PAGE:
During the year, the economy was crumbling, open unemployment was close to 20% and the currency (kuna) massively overvalued. NATO’s war against Yugoslavia hit Croatia financially because tourists did not leave the Adriatic coast, including cultural treasure Dubrovnik.
Croatia received a rare international accolade since 78-year-old Croatian Dinko Sakić, at a well-known trial in Zagreb in the fall, was sentenced to the law’s most severe sentence – 20 years in prison – for war crimes during World War II in the notorious Jasenovac concentration camp 10 miles east. After the end of the war, Dinko Sakić had moved to Argentina, where he was revealed after appearing on TV. It was only after international pressure that the Croatian government reluctantly requested him to be extradited. For many years, Tudjman and his followers did their utmost to blur data on the murders and atrocities against Jews, Communists, Serbs and Roma (Gypsies) committed by the Ustaša-led regime during the Second World War.
After three days of mourning, Tudjman was buried in Zagreb. Despite the Ministry of Foreign Affairs’ persistent efforts to invite presidents and prime ministers from the leading countries of the Western world, not a single one, except Turkey’s Head of State Süleyman Demirel, was Tudjman’s personal friend. The boycott of the funeral was seen by Zagreb political analysts as a clear message to Croatian voters ahead of the impending election on how the outside world looked at Tudjman’s party, the Democratic Union, HDZ.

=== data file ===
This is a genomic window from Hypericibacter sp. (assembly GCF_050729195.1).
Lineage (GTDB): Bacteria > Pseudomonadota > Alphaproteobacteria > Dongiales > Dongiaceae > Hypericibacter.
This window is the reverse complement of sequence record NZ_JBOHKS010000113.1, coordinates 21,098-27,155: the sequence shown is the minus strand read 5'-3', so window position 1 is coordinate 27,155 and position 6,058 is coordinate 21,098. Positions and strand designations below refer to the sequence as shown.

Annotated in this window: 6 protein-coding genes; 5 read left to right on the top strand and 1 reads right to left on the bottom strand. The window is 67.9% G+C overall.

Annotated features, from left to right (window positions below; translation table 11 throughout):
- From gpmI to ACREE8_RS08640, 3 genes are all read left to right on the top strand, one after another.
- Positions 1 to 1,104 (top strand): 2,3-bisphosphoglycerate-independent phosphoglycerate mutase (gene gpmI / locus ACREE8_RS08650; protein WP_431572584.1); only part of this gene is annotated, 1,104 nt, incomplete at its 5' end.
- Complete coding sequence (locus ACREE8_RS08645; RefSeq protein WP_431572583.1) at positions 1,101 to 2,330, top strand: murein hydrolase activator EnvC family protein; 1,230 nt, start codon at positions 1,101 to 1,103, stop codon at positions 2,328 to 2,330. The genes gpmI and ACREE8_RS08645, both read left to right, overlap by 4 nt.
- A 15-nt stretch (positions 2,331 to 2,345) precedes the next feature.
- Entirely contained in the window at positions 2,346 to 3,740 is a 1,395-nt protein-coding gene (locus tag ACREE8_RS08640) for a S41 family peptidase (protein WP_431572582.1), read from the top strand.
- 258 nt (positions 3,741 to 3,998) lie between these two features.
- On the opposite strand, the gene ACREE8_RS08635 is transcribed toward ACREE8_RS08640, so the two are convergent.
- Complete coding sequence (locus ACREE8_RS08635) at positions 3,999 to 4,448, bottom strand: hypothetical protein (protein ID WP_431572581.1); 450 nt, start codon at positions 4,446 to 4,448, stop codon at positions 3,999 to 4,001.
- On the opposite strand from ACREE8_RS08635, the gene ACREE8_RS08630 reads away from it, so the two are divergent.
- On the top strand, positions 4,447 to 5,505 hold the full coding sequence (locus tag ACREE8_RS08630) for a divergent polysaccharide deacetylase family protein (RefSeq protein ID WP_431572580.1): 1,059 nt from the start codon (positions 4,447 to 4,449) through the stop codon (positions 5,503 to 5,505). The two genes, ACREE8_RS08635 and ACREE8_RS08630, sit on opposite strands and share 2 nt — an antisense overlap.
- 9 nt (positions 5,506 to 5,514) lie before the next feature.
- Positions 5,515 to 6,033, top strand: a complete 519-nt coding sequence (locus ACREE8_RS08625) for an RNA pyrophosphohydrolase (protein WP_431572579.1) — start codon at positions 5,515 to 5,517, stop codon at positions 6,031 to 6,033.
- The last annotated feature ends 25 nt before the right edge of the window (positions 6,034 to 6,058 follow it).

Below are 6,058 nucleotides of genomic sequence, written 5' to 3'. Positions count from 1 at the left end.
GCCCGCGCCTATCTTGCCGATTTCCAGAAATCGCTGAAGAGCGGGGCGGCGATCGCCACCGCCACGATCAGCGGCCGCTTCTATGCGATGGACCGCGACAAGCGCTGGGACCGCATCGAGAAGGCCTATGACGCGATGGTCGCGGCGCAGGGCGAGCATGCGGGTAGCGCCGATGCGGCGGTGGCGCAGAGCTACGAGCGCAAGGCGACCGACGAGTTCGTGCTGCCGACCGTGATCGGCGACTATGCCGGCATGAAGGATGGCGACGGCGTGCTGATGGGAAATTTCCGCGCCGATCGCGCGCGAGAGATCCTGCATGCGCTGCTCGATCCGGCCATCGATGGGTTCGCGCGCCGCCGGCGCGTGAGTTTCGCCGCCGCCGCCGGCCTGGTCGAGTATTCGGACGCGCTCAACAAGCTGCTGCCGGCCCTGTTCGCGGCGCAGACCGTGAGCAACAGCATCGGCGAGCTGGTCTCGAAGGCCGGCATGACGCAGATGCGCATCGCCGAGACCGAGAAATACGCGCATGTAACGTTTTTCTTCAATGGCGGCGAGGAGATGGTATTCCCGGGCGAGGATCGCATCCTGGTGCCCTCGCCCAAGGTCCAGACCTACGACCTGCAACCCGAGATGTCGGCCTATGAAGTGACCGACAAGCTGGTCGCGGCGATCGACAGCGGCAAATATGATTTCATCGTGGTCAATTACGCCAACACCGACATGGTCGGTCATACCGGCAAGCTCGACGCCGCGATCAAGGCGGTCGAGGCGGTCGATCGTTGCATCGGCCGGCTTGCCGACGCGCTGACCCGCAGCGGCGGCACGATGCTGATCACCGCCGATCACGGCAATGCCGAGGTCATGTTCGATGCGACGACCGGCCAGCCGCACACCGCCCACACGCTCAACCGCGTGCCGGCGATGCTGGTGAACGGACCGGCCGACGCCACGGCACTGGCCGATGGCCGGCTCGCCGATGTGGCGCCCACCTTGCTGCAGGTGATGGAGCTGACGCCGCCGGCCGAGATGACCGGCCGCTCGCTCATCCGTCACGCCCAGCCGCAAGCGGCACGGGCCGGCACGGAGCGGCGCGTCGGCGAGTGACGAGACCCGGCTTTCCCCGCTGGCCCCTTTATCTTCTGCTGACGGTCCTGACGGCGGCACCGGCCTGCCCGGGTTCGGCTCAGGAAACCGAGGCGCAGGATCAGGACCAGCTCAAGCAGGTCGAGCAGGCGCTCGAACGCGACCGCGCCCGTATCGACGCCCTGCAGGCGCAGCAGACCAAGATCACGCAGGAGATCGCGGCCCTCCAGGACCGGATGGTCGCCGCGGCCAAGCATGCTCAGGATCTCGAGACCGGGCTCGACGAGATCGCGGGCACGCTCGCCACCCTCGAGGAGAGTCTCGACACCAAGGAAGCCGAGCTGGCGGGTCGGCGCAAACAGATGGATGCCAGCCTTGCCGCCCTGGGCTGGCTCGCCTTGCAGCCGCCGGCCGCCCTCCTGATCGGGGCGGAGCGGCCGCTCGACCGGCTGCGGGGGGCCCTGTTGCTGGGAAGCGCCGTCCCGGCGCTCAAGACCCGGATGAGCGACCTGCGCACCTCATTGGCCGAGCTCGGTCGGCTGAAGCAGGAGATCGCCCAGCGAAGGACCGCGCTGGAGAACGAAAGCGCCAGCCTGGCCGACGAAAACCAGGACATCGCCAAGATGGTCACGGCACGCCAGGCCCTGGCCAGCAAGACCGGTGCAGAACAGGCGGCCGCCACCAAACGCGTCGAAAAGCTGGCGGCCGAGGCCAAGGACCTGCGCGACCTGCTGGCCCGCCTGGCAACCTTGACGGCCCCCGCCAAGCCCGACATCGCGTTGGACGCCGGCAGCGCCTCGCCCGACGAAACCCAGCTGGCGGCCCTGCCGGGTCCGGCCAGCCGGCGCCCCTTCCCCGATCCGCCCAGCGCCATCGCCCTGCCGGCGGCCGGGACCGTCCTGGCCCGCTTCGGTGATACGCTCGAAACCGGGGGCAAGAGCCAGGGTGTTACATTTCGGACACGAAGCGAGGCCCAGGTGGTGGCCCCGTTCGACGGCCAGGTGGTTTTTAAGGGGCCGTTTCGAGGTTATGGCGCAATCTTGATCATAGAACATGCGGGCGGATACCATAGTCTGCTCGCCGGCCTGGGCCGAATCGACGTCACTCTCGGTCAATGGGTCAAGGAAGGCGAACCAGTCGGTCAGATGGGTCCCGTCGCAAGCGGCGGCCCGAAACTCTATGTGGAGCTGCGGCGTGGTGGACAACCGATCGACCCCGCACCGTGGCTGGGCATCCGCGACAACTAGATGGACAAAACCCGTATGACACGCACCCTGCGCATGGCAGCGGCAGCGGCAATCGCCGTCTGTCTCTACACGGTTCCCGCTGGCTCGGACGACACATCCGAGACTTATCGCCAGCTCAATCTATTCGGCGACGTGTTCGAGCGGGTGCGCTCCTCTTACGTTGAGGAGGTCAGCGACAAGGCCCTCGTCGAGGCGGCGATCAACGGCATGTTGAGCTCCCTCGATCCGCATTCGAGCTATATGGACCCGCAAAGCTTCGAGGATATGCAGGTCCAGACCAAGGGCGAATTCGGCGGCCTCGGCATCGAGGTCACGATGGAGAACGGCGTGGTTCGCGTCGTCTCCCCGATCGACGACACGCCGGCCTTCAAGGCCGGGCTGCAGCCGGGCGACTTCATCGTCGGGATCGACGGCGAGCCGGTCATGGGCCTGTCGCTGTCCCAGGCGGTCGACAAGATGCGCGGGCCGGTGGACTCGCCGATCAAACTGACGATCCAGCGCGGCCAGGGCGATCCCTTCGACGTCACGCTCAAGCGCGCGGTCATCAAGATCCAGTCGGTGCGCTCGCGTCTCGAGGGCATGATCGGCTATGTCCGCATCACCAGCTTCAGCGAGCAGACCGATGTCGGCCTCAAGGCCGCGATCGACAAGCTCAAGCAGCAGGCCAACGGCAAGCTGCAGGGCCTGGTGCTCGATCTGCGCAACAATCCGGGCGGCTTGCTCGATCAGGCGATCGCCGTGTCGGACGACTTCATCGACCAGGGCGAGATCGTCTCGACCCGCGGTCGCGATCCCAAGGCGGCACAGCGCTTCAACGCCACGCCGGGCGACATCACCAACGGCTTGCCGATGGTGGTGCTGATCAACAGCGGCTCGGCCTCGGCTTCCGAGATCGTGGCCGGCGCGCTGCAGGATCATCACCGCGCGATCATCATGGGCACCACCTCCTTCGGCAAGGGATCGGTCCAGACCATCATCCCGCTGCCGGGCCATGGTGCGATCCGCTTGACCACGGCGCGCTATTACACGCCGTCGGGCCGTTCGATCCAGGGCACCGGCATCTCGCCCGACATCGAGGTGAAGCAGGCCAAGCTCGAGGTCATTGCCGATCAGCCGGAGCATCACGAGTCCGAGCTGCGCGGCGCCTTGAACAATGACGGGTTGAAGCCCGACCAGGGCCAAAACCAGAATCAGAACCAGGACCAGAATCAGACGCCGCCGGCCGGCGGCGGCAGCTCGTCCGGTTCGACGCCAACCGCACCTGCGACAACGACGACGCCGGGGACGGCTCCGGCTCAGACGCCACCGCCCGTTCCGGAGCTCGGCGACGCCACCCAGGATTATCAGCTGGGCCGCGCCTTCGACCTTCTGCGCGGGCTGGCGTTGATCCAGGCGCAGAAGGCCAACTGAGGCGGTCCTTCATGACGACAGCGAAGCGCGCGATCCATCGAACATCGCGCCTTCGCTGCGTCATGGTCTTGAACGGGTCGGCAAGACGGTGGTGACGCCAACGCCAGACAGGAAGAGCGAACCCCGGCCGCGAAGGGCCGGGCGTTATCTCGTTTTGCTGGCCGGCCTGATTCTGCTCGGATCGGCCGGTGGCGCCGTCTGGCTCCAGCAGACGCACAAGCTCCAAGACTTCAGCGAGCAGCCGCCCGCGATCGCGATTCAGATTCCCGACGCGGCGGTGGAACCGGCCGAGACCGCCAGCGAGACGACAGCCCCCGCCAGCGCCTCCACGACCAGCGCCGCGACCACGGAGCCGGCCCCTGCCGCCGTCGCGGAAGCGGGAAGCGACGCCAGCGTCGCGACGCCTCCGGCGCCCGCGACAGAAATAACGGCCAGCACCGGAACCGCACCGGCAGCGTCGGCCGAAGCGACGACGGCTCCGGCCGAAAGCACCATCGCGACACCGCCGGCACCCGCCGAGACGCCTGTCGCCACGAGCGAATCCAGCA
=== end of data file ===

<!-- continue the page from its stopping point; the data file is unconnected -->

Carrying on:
Croatia. The year began with mass demonstrations in the capital Zagreb in protest of President Franjo Tudjman and his democratic union, Hrvatska Democratic Zajednica (HDZ). The protests concerned the poor economy, which has been badly damaged by the Croatian currency, Kuna, being unrealistically overvalued. This has led to Croatia practically no exports, but instead imports almost everything including food.
Tudjman promised in 1997 to create 50,000 new jobs, but that did not happen – 400,000 jobs have instead disappeared since he came to power in 1990. By the end of the year, 300,000 were open unemployed, and at least 150,000 of the workers were paid only sporadically.